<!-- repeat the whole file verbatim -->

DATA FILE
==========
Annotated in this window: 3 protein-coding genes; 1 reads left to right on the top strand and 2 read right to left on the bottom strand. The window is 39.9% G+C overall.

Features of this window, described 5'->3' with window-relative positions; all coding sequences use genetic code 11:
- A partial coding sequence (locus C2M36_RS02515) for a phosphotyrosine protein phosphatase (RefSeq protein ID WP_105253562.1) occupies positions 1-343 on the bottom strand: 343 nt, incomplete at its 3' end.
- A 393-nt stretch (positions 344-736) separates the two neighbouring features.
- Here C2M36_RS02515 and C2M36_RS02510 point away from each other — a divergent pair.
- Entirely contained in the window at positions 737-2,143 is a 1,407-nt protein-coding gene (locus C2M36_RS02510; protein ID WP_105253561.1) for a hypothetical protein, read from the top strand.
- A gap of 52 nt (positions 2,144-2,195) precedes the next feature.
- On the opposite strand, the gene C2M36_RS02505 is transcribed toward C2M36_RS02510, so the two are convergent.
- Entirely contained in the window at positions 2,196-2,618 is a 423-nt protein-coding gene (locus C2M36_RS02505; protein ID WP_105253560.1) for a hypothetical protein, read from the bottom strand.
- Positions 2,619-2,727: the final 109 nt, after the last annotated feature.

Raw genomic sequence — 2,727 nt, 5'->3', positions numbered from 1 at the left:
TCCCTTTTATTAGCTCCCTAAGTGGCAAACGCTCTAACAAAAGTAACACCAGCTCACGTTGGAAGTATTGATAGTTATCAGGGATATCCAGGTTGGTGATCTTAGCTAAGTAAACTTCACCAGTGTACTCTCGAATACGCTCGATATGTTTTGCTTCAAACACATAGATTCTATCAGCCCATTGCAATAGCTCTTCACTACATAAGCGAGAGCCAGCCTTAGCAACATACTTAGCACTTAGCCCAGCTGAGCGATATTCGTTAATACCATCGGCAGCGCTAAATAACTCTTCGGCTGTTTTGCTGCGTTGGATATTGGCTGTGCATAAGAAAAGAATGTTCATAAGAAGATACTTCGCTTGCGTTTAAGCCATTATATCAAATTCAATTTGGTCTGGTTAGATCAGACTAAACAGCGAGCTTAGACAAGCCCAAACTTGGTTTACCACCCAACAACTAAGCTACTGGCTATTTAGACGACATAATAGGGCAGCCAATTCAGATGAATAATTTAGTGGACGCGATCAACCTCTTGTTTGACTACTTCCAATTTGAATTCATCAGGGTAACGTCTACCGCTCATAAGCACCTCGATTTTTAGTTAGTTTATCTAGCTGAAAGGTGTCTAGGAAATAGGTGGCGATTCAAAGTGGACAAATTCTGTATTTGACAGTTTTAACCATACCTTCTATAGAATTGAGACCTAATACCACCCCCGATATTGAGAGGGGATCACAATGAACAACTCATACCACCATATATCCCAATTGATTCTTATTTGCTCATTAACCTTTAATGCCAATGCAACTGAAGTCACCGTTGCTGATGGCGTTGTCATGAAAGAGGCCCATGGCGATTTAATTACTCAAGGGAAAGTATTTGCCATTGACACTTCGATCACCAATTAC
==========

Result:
Annotated in this window: 3 protein-coding genes; 1 reads left to right on the top strand and 2 read right to left on the bottom strand. The window is 39.9% G+C overall.

Features of this window, described 5'->3' with window-relative positions; all coding sequences use genetic code 11:
- A partial coding sequence (locus C2M36_RS02515) for a phosphotyrosine protein phosphatase (RefSeq protein ID WP_105253562.1) occupies positions 1-343 on the bottom strand: 343 nt, incomplete at its 3' end.
- A 393-nt stretch (positions 344-736) separates the two neighbouring features.
- Here C2M36_RS02515 and C2M36_RS02510 point away from each other — a divergent pair.
- Entirely contained in the window at positions 737-2,143 is a 1,407-nt protein-coding gene (locus C2M36_RS02510; protein ID WP_105253561.1) for a hypothetical protein, read from the top strand.
- A gap of 52 nt (positions 2,144-2,195) precedes the next feature.
- On the opposite strand, the gene C2M36_RS02505 is transcribed toward C2M36_RS02510, so the two are convergent.
- Entirely contained in the window at positions 2,196-2,618 is a 423-nt protein-coding gene (locus C2M36_RS02505; protein ID WP_105253560.1) for a hypothetical protein, read from the bottom strand.
- Positions 2,619-2,727: the final 109 nt, after the last annotated feature.

Raw genomic sequence — 2,727 nt, 5'->3', positions numbered from 1 at the left:
TCCCTTTTATTAGCTCCCTAAGTGGCAAACGCTCTAACAAAAGTAACACCAGCTCACGTTGGAAGTATTGATAGTTATCAGGGATATCCAGGTTGGTGATCTTAGCTAAGTAAACTTCACCAGTGTACTCTCGAATACGCTCGATATGTTTTGCTTCAAACACATAGATTCTATCAGCCCATTGCAATAGCTCTTCACTACATAAGCGAGAGCCAGCCTTAGCAACATACTTAGCACTTAGCCCAGCTGAGCGATATTCGTTAATACCATCGGCAGCGCTAAATAACTCTTCGGCTGTTTTGCTGCGTTGGATATTGGCTGTGCATAAGAAAAGAATGTTCATAAGAAGATACTTCGCTTGCGTTTAAGCCATTATATCAAATTCAATTTGGTCTGGTTAGATCAGACTAAACAGCGAGCTTAGACAAGCCCAAACTTGGTTTACCACCCAACAACTAAGCTACTGGCTATTTAGACGACATAATAGGGCAGCCAATTCAGATGAATAATTTAGTGGACGCGATCAACCTCTTGTTTGACTACTTCCAATTTGAATTCATCAGGGTAACGTCTACCGCTCATAAGCACCTCGATTTTTAGTTAGTTTATCTAGCTGAAAGGTGTCTAGGAAATAGGTGGCGATTCAAAGTGGACAAATTCTGTATTTGACAGTTTTAACCATACCTTCTATAGAATTGAGACCTAATACCACCCCCGATATTGAGAGGGGATCACAATGAACAACTCATACCACCATATATCCCAATTGATTCTTATTTGCTCATTAACCTTTAATGCCAATGCAACTGAAGTCACCGTTGCTGATGGCGTTGTCATGAAAGAGGCCCATGGCGATTTAATTACTCAAGGGAAAGTATTTGCCATTGACACTTCGATCACCAATTAC